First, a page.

Signaling pathways and GO terms in PSC obtained from sheep liver CE cysts and cattle liver CE cysts

We performed GO analysis for each group of upregulated genes, with a cut-off value of FDR  < 0.05 and log2FoldChange  > 0. For PSC sheep CE cysts, the top 3 GO terms per category were, in the Molecular function, “Transition metal ion binding” (GO:0046914) with 9% of the term size, “Metal ion binding” (GO:0046872) with 7% and “Cation binding” (GO:0043169) with 7%. In the Biological process category, we found “ubiquitin-dependent protein catabolic process via the N-end rule pathway” (GO:0071596) with 100%, “cell–cell adhesion via plasma-membrane adhesion molecules” (GO:0098742) with 18% and “homophilic cell adhesion via plasma membrane adhesion molecules” (GO:0007156) with 18%. In the cellular component category, we found “Junctional membrane complex” (GO:0030314) with 100%, “Vacuolar proton-transporting V-type ATPase V0 domain” (GO:0000220) with 100% and “Clathrin coat of endocytic vesicle” (GO:0030128) with 67%. In PSC from cattle CE cysts, the top 3 GO terms per category were, in the Molecular function: translation “Termination factor activity” (GO:0008079) with 75%, “Translation release factor activity” (GO:0003747) with 75% and “Threonine-type endopeptidase activity” (GO:0004298) with 40%. In the Biological process category, we found “Chaperone-mediated protein transport” (GO:0072321) with 100%, “Tetrahydrofolate biosynthetic process” (GO:0046654) and “Signal peptide processing” (GO:0006465), “Meiotic cell cycle process” (GO:1903046), “Meiotic nuclear division” (GO:0140013) with 75%. Finally, in the category Cellular component we found the following: “Signal peptidase complex” (GO:0005787) with 75%, “TRAPP complex” (GO:0030008) with 75% and “Proton-transporting ATP synthase complex, coupling factor F(o)” (GO:0045263) with 67%. A detail of all GO terms found and the number of genes per GO term may be seen in Figures 4,  5 and Additional file 5.

Figure 4
figure 4

Number and percentage by category (molecular function, biological process, and cellular component) GO terms in protoscoleces from sheep liver CE cysts. GO terms from the comparison of PSC from sheep liver CE cysts v/s PSC from cattle liver CE cysts, with FDR 0.05 and without considering log2FoldChange cut-off. CE  =  cystic echinococcosis, PSC  =  protoscoleces.

Figure 5
figure 5

Number and percentage by category (molecular function, biological process, and cellular component) GO terms in protoscoleces from cattle liver CE cysts. GO terms from the comparison of PSC from cattle liver CE cysts v/s PSC from sheep liver CE cysts, with FDR 0.05 and without considering log2FoldChange cut-off. CE  =  cystic echinococcosis, PSC  =  protoscoleces.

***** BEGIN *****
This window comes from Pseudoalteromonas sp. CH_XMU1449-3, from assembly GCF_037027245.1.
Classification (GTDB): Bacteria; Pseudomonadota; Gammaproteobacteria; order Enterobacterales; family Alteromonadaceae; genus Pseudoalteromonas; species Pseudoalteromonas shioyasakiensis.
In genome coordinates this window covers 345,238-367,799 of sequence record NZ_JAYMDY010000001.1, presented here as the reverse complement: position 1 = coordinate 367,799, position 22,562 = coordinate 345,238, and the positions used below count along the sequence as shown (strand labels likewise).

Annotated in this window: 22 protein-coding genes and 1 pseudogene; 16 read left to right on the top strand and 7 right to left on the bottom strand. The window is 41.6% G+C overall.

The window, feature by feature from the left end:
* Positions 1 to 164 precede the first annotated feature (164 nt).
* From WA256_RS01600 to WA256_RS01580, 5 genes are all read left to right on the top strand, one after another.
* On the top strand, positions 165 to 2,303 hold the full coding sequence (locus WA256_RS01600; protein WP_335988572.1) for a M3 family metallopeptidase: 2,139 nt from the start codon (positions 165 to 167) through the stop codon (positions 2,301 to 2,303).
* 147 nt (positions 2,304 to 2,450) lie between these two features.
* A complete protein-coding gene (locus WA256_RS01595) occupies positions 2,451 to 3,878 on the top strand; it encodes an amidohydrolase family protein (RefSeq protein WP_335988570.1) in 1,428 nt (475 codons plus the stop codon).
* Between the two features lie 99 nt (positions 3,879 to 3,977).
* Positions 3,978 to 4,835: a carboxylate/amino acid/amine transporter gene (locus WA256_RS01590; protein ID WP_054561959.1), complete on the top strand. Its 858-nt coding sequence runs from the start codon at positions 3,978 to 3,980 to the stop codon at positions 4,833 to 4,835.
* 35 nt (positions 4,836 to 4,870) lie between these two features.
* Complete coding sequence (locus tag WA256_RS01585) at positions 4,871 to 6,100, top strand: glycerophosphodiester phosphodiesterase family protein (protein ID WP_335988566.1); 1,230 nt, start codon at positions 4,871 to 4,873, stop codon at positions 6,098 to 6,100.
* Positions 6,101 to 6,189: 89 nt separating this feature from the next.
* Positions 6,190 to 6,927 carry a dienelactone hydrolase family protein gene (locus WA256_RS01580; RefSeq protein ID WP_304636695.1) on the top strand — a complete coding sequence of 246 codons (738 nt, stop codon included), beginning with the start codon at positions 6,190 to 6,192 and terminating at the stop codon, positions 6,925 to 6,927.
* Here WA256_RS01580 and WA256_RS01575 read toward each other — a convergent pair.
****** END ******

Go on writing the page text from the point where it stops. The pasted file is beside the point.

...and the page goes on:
Differential expression of immune modulation related genes between PSC obtained from cattle and sheep liver and lung CE cysts

After characterizing the DE of the two previous groups, we focused the search on immune modulation related genes, selecting 29 genes based on available DE genes with GO terms of immune modulation (Additional file 6).

Comparing PSC from sheep liver v/s lung CE cysts, we found that Antigen B (EGR_06805) was upregulated in PSC from sheep liver CE cysts, reaching the criteria of FDR  < 0.05 but not the log2FoldChange  > 1.5 criteria. In the comparison between PSC from cattle v/s sheep liver CE cysts we found 7 genes upregulated in PSC from cattle CE cysts, namely those coding for antigen B (EGR_09061 and EGR_06806), tegument antigen (EGR_08443), dolichyl-P-Man:Man(7)GlcNAc(2)-PP-dolichyl-alpha-1,6-mannosyltransferase (EGR_00930), dolichol-phosphate mannosyltransferase (EGR_01475), chitobiosyldiphosphodolichol beta-mannosyltransferase (EGR_04226), and arginase-2 (EGR_06681). The other 3 genes were upregulated in PSC from sheep CE cysts, namely those coding for basigin (EGR_08038), GPI mannosyltransferase (EGR_01290), and cathepsin L1 (EGR_02699). The results are summarized in Tables 1, 2.

Table 1 Differentially expressed immune modulation genes between protoscoleces from sheep liver and lungs CE cyst samples.
Table 2 Differentially expressed immune modulation genes between protoscoleces from cattle and sheep liver CE cyst samples.

qRT-PCR results validate RNA-Seq

For the validation of our results from the differential expression of immune modulation related genes, seven genes were selected from above; antigen B (EGR_09061 and EGR_06806), tegument antigen (EGR_08443), dolichyl-P-Man:Man(7)GlcNAc(2)-PP-dolichyl-alpha-1,6-mannosyltransferase (EGR_00930), chitobiosyldiphosphodolichol beta-mannosyltransferase (EGR_04226), arginase-2 (EGR_06681), GPI mannosyltransferase (EGR_01290) and one housekeeping gene, TBP (EGR_02554). The criteria for choosing these 7 genes were at least 1.5 log2FoldChange and FDR  < 0.05 in the DE results. All selected genes were overexpressed in one host, with statistically significant differences for the antigen B (EGR_09061) and GPI mannosyltransferase (EGR_01290) genes. The results from the RNA-Seq confirmed our qRT-PCR results (Figure 6).

Figure 6
figure 6

Fold-change expression of immune related genes in protoscoleces from cattle and sheep liver CE cysts. qRT-PCR was performed for each gene to validate the RNA-Seq results. Genes were selected from the DE results from the comparison of PSC from cattle v/s sheep liver CE cysts, with FDR 0.05 and without considering log2FoldChange cut-off. The housekeeping gene TBP was used to normalize relative expression. Statistically significant differences were determined by Mann–Whitney test. *P  < 0.05, **P  < 0.01. CE  =  cystic echinococcosis, PSC  =  protoscoleces.

Discussion

In the present study, we employed RNA-Seq Illumina technology to uncover transcriptomic changes in E. granulosus s.s. protoscoleces obtained from sheep liver and lung CE cyst samples, comparing differential expression with PSC obtained from cattle liver PSC.